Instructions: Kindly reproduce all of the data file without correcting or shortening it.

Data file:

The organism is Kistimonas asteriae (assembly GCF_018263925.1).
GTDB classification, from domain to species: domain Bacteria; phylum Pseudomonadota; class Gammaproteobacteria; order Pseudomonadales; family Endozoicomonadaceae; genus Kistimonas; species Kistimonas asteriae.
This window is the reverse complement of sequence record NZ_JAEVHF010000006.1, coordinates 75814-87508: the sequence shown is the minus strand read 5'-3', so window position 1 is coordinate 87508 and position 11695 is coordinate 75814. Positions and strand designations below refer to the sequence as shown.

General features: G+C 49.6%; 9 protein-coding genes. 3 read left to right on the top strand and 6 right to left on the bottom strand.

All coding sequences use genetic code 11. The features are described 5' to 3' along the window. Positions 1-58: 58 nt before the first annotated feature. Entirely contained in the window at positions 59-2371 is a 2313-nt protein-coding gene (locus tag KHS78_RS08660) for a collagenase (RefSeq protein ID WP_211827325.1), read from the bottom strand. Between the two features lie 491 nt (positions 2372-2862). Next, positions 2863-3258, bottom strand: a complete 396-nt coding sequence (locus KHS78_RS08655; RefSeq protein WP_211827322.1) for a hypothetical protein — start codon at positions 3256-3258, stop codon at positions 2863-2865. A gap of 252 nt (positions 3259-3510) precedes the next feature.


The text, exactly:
The organism is Kistimonas asteriae (assembly GCF_018263925.1).
GTDB classification, from domain to species: domain Bacteria; phylum Pseudomonadota; class Gammaproteobacteria; order Pseudomonadales; family Endozoicomonadaceae; genus Kistimonas; species Kistimonas asteriae.
This window is the reverse complement of sequence record NZ_JAEVHF010000006.1, coordinates 75814-87508: the sequence shown is the minus strand read 5'-3', so window position 1 is coordinate 87508 and position 11695 is coordinate 75814. Positions and strand designations below refer to the sequence as shown.

General features: G+C 49.6%; 9 protein-coding genes. 3 read left to right on the top strand and 6 right to left on the bottom strand.

All coding sequences use genetic code 11. The features are described 5' to 3' along the window. Positions 1-58: 58 nt before the first annotated feature. Entirely contained in the window at positions 59-2371 is a 2313-nt protein-coding gene (locus tag KHS78_RS08660) for a collagenase (RefSeq protein ID WP_211827325.1), read from the bottom strand. Between the two features lie 491 nt (positions 2372-2862). Next, positions 2863-3258, bottom strand: a complete 396-nt coding sequence (locus KHS78_RS08655; RefSeq protein WP_211827322.1) for a hypothetical protein — start codon at positions 3256-3258, stop codon at positions 2863-2865. A gap of 252 nt (positions 3259-3510) precedes the next feature.